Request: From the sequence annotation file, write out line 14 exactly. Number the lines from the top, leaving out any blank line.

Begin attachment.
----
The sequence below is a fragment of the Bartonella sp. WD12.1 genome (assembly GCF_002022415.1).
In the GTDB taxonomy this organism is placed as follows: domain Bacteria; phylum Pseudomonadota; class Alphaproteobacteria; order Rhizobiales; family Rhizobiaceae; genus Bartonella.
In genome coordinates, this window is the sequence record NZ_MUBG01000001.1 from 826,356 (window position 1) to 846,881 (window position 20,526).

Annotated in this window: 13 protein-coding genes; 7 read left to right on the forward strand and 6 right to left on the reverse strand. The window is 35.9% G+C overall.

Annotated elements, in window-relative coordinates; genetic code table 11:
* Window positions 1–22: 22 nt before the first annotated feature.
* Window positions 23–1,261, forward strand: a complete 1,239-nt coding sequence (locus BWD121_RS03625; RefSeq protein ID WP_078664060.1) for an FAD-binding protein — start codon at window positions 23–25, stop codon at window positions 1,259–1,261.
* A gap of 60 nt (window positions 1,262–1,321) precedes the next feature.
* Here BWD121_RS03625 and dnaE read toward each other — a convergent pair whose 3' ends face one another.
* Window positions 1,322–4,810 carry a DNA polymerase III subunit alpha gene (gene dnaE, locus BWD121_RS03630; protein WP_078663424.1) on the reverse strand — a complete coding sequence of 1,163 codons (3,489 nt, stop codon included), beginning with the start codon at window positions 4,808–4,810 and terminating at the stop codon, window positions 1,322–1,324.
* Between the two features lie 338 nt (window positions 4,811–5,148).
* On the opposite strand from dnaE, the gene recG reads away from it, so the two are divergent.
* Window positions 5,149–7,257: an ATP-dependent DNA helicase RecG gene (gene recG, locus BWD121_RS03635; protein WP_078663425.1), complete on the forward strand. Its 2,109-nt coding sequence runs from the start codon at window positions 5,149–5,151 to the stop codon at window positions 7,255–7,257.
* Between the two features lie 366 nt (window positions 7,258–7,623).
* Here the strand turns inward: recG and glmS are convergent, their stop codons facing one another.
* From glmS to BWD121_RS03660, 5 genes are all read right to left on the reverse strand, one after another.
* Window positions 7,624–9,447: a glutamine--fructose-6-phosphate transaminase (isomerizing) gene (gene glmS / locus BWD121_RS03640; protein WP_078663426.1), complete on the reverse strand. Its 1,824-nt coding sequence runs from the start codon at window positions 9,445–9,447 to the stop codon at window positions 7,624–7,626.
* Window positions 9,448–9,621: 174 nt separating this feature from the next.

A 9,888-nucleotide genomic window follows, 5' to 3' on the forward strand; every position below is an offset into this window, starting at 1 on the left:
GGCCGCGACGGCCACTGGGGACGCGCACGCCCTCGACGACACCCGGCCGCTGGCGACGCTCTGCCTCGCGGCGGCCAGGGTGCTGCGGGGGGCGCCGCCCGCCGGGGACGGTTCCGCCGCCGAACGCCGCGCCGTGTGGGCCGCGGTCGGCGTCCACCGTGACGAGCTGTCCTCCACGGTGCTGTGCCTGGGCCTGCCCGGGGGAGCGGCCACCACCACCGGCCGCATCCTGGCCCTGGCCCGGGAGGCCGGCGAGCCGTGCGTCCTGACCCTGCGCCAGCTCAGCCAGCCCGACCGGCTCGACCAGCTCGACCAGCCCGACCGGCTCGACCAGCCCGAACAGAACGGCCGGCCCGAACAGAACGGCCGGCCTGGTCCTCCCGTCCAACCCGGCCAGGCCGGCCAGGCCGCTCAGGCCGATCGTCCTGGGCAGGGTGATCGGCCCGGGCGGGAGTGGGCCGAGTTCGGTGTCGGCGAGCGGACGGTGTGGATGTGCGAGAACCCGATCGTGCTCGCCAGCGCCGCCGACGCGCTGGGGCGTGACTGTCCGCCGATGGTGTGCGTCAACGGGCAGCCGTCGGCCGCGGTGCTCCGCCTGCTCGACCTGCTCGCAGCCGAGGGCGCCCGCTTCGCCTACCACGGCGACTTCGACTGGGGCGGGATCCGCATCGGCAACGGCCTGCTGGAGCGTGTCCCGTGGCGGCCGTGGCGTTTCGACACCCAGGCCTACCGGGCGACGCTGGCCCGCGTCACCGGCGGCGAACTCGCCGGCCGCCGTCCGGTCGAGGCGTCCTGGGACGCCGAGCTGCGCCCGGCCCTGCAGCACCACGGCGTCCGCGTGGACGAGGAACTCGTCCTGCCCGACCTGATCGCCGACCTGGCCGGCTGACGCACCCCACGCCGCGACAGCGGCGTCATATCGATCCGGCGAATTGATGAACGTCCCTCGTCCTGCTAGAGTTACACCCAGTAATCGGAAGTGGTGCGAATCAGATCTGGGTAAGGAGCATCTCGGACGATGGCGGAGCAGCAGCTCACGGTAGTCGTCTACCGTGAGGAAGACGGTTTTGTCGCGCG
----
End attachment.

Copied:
* Between the two features lie 366 nt (window positions 7,258–7,623).